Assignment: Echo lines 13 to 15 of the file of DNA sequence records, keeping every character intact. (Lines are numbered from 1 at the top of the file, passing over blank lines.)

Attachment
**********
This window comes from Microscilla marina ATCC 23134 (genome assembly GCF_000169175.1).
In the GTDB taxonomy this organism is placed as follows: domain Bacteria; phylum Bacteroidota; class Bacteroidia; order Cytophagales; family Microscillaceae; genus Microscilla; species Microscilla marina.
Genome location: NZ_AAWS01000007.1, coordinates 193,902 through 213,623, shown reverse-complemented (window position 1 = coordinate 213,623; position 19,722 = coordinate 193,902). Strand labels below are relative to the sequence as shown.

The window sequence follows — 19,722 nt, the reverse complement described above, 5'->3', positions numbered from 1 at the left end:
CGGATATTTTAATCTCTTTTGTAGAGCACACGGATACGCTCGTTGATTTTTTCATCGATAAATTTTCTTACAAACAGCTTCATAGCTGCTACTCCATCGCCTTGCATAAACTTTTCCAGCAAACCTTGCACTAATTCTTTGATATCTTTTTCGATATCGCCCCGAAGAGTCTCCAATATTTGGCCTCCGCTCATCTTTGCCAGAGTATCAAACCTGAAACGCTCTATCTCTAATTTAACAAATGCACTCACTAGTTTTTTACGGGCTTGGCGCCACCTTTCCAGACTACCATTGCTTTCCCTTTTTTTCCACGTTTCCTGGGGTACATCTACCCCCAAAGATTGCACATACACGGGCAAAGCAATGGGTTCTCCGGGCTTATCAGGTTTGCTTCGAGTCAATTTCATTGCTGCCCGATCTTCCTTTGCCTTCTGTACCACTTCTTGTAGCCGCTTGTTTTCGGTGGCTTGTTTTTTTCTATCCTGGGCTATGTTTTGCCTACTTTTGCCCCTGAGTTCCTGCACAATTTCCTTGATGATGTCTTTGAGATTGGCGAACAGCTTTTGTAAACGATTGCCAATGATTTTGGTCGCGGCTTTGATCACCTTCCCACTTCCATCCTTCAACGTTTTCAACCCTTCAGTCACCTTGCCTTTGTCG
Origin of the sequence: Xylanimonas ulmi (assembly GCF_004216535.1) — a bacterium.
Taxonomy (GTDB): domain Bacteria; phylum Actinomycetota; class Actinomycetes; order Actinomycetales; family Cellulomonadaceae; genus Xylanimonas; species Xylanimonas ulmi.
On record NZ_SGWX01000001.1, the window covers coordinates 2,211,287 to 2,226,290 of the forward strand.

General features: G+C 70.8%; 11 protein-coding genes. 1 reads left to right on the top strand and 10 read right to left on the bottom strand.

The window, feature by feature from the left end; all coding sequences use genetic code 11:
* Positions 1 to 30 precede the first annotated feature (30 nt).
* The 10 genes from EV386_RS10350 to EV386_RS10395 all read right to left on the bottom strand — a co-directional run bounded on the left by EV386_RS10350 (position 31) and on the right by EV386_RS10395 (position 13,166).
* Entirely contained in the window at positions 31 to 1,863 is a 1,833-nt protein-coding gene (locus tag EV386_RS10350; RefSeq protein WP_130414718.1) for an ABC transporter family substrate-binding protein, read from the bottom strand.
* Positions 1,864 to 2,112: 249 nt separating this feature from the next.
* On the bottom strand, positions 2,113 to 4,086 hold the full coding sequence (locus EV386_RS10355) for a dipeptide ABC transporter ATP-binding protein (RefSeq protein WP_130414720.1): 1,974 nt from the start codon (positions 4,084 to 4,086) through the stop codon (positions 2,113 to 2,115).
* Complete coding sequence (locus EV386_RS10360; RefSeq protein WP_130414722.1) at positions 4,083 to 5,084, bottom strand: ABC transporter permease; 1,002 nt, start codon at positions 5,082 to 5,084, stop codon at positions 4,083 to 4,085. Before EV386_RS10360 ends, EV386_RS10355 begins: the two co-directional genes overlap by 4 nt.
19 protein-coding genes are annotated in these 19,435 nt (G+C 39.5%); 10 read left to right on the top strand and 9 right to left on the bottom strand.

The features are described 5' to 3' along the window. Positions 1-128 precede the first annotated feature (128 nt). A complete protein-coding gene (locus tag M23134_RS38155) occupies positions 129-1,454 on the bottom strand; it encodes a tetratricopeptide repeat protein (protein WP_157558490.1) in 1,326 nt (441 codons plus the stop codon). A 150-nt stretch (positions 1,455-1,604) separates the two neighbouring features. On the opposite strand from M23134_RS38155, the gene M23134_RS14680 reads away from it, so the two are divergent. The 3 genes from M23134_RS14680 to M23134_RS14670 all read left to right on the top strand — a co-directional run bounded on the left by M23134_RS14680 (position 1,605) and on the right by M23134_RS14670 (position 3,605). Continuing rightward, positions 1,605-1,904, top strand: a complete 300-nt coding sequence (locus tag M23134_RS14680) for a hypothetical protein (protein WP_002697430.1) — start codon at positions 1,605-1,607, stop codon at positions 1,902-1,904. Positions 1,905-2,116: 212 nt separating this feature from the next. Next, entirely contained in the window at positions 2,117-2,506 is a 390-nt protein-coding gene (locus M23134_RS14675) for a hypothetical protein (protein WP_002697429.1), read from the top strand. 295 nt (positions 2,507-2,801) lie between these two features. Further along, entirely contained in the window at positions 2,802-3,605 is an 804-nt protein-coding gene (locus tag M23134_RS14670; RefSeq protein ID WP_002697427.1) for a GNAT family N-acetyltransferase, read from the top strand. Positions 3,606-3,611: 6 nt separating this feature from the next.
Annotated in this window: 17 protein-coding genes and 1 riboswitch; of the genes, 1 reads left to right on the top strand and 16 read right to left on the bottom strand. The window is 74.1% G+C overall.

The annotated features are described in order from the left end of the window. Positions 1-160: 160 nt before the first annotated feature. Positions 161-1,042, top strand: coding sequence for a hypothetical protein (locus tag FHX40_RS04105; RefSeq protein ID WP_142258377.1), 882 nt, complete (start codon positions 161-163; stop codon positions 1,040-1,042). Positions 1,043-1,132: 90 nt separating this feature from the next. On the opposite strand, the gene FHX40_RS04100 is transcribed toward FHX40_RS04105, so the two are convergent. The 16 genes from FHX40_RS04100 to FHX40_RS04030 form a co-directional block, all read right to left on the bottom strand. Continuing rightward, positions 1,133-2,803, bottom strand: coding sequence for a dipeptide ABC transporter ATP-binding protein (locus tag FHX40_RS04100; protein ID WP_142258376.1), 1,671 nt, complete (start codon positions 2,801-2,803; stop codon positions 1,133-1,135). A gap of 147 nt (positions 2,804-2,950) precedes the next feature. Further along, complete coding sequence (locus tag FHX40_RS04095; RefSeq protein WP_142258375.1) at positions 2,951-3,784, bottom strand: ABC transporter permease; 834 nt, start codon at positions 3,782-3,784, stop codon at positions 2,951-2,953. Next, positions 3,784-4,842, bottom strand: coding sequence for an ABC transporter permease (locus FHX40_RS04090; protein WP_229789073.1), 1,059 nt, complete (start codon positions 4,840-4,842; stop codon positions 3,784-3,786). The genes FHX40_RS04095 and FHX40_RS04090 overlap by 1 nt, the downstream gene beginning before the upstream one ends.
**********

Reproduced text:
* Entirely contained in the window at positions 31 to 1,863 is a 1,833-nt protein-coding gene (locus tag EV386_RS10350; RefSeq protein WP_130414718.1) for an ABC transporter family substrate-binding protein, read from the bottom strand.
* Positions 1,864 to 2,112: 249 nt separating this feature from the next.
* On the bottom strand, positions 2,113 to 4,086 hold the full coding sequence (locus EV386_RS10355) for a dipeptide ABC transporter ATP-binding protein (RefSeq protein WP_130414720.1): 1,974 nt from the start codon (positions 4,084 to 4,086) through the stop codon (positions 2,113 to 2,115).